Always take NSAID tablets or capsules after a meal or snack. It will be less likely to upset your stomach.

Tablets or capsules should be swallowed whole and not chewed or crushed.

Gels and creams

Put the gel or creams on the painful area and slowly rub it in. It may feel cool on your skin. Wash your hands afterwards.

For prescription NSAIDs follow the instructions given by your GP or pharmacist.

Plasters and patches

Follow the instructions on the package leaflet. Treat only 1 painful area at a time. Do not use more than 2 medicated plasters in a 24-hour period.

Suppositories

Push suppositories gently into your back passage (anus). Follow the instructions on the package leaflet.

Food and alcohol

Generally you do not have to avoid specific foods while taking NSAIDs.

It's usually safe to drink alcohol while taking NSAIDs. But drinking more than the recommended amount per week (17 units for men, 11 for women) can irritate your stomach.

If you forget to take it

Take your missed dose as soon as you remember, unless it's nearly time for the next dose. In this case, skip the missed dose and take your next dose as normal.

Do not take a double dose to make up for a forgotten dose.

If you often forget doses, it may help to set a reminder alarm.

Side effects

Talk to your GP or pharmacist if side effects bother you or do not go away

Side effects can include:

  • headaches
  • feeling dizzy
  • feeling or being sick
  • tiredness or feeling sleepy
  • changes in vision
  • stomach pain, diarrhoea or indigestion
  • ringing in the ears

Interactions with other medicines 

NSAIDs do not mix well with some medicines. Tell your doctor or pharmacist if you're taking any other medicines, including herbal remedies, vitamins or supplements.

It's important to get medical advice before taking an NSAID if you're already taking:

  • another NSAID
  • steroids or other anti-inflammatory medicines
  • low-dose aspirin or warfarin
  • ciclosporin
  • diuretics
  • lithium
  • methotrexate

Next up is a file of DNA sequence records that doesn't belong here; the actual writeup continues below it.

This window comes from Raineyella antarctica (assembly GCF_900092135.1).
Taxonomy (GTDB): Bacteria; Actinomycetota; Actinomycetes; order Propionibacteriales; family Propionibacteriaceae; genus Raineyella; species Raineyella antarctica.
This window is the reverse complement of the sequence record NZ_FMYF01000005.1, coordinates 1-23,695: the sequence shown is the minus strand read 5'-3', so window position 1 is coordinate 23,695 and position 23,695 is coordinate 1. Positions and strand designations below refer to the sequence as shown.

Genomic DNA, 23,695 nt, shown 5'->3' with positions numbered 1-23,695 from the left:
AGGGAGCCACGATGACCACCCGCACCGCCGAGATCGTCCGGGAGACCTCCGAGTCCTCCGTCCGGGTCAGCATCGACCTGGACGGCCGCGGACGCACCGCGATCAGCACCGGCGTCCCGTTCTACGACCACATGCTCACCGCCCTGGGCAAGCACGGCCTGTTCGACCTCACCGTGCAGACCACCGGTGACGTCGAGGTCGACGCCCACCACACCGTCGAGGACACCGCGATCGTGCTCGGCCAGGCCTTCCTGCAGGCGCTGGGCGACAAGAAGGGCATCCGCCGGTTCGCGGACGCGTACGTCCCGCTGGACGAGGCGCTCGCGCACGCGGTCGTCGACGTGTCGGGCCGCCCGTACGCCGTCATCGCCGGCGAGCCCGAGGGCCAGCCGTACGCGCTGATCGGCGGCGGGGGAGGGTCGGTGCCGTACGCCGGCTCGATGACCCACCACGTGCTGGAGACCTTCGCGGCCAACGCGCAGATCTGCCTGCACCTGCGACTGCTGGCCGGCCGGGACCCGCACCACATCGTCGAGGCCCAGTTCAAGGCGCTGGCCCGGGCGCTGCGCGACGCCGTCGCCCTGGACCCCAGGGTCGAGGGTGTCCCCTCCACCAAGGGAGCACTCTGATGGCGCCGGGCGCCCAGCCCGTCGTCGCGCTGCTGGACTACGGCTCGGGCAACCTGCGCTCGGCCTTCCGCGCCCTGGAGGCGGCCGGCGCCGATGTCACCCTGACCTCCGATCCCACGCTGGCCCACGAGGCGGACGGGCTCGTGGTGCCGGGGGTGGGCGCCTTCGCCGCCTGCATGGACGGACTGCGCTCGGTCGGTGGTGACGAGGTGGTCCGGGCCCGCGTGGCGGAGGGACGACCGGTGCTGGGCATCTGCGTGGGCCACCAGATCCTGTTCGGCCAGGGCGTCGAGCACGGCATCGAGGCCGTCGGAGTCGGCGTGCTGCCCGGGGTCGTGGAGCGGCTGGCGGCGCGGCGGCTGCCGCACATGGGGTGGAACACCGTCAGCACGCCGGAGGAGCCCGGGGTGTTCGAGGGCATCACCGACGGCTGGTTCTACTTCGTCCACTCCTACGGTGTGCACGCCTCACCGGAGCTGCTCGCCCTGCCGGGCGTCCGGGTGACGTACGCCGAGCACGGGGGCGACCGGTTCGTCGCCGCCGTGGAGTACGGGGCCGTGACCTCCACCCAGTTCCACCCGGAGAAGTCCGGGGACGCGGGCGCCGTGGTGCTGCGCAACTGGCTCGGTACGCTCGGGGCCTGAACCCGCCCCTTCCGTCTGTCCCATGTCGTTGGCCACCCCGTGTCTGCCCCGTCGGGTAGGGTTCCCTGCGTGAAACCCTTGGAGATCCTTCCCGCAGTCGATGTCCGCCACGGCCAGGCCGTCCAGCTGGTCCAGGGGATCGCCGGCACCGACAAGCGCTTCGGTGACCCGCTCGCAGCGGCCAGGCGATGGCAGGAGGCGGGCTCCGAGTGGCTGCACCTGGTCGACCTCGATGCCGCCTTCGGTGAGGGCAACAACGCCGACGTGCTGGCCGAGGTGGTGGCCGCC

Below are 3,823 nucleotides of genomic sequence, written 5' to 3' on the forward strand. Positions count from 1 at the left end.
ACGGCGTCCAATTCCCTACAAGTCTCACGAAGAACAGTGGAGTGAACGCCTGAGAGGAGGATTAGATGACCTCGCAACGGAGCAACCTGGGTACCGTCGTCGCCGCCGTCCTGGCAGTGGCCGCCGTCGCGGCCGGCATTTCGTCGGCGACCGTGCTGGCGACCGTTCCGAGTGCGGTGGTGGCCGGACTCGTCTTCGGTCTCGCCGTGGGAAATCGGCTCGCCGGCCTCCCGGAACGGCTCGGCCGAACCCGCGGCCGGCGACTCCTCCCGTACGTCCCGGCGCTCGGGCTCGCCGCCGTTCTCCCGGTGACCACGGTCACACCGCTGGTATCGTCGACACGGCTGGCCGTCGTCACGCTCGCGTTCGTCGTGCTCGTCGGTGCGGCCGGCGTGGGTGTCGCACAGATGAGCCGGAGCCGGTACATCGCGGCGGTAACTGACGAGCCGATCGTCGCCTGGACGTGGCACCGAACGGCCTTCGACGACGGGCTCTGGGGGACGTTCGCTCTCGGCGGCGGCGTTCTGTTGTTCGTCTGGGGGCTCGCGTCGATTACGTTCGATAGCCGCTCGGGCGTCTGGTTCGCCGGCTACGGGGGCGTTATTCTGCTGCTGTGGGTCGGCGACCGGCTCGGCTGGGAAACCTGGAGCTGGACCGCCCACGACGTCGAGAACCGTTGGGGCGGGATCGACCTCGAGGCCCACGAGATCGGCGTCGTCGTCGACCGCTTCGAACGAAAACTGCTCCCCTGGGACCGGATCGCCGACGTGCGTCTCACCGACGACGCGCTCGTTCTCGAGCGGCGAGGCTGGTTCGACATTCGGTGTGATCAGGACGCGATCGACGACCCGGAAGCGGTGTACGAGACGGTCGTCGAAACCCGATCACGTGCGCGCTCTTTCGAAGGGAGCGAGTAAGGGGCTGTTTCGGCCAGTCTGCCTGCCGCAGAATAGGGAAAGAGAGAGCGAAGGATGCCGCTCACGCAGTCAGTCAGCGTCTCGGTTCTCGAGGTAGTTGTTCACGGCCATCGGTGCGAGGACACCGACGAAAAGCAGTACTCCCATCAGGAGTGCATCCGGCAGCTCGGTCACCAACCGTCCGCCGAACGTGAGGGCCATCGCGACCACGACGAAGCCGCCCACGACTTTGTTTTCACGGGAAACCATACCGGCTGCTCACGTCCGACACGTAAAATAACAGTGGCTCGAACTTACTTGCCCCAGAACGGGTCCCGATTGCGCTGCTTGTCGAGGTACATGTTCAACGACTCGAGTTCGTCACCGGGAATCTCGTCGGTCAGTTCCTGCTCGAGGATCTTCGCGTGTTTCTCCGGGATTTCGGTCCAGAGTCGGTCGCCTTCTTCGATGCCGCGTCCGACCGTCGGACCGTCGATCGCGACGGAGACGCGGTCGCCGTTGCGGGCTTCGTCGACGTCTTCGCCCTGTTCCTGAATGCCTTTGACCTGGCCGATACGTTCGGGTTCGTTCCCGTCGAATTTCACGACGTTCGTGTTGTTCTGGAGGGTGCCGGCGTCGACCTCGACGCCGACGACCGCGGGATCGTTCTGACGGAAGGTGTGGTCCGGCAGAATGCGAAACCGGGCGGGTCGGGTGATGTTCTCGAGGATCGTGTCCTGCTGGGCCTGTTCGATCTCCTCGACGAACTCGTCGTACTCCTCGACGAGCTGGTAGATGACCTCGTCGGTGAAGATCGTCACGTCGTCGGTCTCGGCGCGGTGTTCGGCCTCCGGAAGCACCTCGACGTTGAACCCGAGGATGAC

• selective serotonin reuptake inhibitors (SSRIs) medicines such as citalopram or fluoxetine (Prozac)
  • medicine for heart failure, such as digoxin
  • medicines to treat diabetes
  • zidovudine
  • quinolone antibiotics
  • medicines for blood pressure

If you're not sure if a medicine is safe to take at the same time as an NSAID, check the leaflet that comes with it or ask a GP or pharmacist.

Finding your patient information leaflet online

Your patient information leaflet (PIL) is the leaflet that comes in the package of your medicine. 

Information:

To find your PIL online, visit the Health Products Regulatory Authority (HPRA) website

  1. In the ‘Find a medicine’ search box, enter the brand name of your medicine. A list of matching medicines appears.
  2. To the right of your medicine, select ‘PIL’. A PDF of the PIL opens in a new window. 

You can also:

  1. Select the brand name of your medicine.
  2. Scroll down to the Documents section.
  3. From the Package Leaflet line, select PDF version. A PDF of the PIL opens in a new window. 

If your PIL is not on the HPRA website, the European Medicines Agency (EMA) website opens in a new window when you select ‘PIL’.

You can find your PIL on the EMA website.

Finding your PIL on the EMA website

If your PIL is not on the HPRA website, you will be sent to the European Medicines Agency (EMA) website.

To find your PIL on the EMA website:

  1. In the Medicines search box, enter the brand name of your medicine and the word ‘epar’. For example: ‘Zoely epar’. A list of matching medicines appears.
  2. Select the ‘Human medicine European public assessment report (EPAR)’ for your medicine
  3. From the table of contents, select Product information.
  4. Select the EPAR – Product Information link for your medicine. A PDF opens in a new window. The PIL information is in Annex III of the PDF under ‘labelling and package leaflet’

This content was fact checked by a pharmacist, a GP, the National Medication Safety Programme (Safermeds) and the Health Products Regulatory Authority (HPRA).

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This project has received funding from the Government of Ireland’s Sláintecare Integration Fund 2019 under Grant Agreement Number 123.

Page last reviewed: 24 September 2021
Next review due: 24 September 2024